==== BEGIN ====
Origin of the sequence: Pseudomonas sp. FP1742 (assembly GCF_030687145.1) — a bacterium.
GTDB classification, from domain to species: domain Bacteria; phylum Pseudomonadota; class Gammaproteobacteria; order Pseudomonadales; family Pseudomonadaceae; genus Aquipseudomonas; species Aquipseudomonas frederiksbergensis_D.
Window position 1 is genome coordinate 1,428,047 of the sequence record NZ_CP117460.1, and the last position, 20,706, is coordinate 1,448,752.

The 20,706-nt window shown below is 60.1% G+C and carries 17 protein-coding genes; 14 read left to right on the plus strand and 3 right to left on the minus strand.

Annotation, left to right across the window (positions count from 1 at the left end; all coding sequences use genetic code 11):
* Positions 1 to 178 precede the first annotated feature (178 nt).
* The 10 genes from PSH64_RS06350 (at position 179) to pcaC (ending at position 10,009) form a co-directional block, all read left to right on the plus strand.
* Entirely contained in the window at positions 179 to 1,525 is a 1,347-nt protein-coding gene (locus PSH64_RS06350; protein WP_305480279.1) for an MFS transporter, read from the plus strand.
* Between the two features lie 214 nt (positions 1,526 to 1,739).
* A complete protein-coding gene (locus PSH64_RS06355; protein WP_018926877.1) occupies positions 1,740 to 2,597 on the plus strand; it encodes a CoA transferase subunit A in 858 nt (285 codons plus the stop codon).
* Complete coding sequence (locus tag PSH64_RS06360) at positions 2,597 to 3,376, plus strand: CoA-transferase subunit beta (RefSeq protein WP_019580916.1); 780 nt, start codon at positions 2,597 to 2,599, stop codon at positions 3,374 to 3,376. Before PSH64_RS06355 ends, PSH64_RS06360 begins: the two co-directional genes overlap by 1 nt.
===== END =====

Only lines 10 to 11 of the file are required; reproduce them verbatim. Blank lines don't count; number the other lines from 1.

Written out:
* A complete protein-coding gene (locus PSH64_RS06355; protein WP_018926877.1) occupies positions 1,740 to 2,597 on the plus strand; it encodes a CoA transferase subunit A in 858 nt (285 codons plus the stop codon).
* Complete coding sequence (locus tag PSH64_RS06360) at positions 2,597 to 3,376, plus strand: CoA-transferase subunit beta (RefSeq protein WP_019580916.1); 780 nt, start codon at positions 2,597 to 2,599, stop codon at positions 3,374 to 3,376. Before PSH64_RS06355 ends, PSH64_RS06360 begins: the two co-directional genes overlap by 1 nt.